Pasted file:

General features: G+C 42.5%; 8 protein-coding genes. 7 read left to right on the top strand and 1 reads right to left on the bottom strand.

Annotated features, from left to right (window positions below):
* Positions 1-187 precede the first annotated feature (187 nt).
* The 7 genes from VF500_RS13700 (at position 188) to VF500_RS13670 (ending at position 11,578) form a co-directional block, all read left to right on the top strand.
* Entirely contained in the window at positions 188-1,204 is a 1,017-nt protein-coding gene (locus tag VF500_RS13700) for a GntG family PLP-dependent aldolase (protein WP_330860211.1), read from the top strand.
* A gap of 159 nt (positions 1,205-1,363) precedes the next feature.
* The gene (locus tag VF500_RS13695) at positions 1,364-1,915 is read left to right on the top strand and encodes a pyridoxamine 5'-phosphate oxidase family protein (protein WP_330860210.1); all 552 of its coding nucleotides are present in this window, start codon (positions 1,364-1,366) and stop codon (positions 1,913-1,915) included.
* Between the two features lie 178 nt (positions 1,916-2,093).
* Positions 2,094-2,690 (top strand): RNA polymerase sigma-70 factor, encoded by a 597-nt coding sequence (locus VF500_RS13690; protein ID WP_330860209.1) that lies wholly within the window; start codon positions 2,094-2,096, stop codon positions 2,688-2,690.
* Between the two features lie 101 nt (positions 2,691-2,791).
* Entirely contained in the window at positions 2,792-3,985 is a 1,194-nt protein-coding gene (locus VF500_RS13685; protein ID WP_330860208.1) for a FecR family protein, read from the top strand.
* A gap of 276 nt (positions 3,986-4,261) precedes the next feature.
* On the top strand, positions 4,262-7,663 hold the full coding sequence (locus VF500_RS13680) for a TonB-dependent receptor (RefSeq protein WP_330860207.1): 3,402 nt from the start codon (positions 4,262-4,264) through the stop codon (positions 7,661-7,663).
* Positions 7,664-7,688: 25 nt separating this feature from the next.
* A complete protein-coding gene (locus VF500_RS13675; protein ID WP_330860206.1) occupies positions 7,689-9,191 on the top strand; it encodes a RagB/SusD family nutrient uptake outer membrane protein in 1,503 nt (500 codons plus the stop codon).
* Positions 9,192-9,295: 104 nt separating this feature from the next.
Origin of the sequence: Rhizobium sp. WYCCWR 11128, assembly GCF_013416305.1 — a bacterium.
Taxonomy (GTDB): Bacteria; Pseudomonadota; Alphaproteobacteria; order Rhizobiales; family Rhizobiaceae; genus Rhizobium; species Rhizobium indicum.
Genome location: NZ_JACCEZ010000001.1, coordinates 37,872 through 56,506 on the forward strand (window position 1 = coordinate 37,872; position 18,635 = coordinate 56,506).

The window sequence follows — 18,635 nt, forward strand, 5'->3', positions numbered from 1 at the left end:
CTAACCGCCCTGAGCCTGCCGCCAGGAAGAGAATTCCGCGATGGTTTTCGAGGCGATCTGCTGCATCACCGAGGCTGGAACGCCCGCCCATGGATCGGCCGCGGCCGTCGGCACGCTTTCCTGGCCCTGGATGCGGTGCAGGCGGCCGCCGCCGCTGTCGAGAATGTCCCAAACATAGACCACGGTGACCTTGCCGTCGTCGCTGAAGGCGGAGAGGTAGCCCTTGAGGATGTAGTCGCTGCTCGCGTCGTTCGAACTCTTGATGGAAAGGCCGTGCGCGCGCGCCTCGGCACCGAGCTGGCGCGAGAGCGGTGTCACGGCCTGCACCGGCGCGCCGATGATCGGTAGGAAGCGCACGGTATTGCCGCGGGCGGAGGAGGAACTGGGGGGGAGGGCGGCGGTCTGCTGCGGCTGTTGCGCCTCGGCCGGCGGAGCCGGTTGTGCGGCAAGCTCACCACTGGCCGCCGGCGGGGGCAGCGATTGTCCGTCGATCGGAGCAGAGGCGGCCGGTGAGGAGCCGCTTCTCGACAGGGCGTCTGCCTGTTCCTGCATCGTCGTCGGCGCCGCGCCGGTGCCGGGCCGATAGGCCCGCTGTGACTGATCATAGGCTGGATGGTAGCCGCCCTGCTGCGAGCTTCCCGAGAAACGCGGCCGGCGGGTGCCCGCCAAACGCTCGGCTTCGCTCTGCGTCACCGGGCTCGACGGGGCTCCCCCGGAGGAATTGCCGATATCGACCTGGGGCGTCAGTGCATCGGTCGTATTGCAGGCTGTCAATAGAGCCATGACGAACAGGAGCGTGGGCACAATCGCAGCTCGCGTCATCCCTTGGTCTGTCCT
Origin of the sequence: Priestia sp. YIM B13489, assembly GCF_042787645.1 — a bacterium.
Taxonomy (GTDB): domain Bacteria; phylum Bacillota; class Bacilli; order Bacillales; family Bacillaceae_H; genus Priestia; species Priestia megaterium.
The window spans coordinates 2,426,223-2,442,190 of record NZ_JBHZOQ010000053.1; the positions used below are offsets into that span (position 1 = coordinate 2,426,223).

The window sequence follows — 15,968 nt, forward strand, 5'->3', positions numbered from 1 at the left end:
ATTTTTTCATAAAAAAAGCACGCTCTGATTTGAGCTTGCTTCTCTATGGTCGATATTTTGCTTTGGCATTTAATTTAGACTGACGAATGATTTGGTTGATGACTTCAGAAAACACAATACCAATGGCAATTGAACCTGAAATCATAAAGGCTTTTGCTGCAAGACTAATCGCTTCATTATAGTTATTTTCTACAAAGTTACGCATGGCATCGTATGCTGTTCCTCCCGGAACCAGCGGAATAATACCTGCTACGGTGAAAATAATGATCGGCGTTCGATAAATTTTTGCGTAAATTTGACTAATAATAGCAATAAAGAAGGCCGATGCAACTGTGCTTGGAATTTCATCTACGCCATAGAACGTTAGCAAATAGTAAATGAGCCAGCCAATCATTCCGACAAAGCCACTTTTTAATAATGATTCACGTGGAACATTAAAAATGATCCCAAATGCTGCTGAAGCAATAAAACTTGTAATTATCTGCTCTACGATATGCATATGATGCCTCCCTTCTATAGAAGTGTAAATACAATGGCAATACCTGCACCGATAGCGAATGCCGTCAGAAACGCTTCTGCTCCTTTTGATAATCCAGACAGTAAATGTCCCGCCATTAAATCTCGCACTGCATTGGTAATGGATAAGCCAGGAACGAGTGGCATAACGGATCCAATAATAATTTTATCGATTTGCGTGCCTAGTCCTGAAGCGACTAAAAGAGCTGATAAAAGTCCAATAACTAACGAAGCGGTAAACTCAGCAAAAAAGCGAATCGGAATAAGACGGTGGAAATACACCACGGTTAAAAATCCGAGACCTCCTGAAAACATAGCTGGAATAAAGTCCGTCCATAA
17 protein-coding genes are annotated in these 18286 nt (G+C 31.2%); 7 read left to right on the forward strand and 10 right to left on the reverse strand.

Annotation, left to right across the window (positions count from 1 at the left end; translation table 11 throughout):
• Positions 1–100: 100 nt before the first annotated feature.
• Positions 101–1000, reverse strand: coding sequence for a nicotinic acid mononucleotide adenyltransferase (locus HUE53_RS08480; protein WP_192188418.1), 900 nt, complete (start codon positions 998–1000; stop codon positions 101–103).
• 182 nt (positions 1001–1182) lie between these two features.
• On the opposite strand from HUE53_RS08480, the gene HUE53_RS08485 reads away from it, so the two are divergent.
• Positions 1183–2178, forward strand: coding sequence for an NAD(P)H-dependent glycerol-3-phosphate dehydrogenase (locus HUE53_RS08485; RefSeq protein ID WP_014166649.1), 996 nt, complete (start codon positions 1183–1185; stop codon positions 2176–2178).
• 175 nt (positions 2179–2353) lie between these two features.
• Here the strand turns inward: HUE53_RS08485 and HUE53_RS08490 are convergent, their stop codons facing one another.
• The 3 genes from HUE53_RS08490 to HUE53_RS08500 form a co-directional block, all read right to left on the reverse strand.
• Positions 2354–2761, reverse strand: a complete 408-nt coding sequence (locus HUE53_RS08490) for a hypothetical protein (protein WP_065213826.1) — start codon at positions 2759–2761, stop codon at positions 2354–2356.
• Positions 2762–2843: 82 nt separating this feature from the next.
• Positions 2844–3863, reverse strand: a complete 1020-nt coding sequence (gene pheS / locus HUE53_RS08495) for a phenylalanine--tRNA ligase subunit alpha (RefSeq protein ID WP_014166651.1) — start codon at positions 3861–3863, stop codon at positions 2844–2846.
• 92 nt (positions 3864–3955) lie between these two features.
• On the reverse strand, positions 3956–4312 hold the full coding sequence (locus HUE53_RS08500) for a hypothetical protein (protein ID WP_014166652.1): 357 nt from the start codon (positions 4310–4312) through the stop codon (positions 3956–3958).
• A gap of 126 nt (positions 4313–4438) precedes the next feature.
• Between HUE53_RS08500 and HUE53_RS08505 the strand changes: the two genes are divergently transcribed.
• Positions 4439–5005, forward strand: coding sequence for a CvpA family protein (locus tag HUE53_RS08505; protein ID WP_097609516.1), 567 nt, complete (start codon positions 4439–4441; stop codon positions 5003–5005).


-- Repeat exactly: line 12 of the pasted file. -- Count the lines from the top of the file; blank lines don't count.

* A gap of 276 nt (positions 3,986-4,261) precedes the next feature.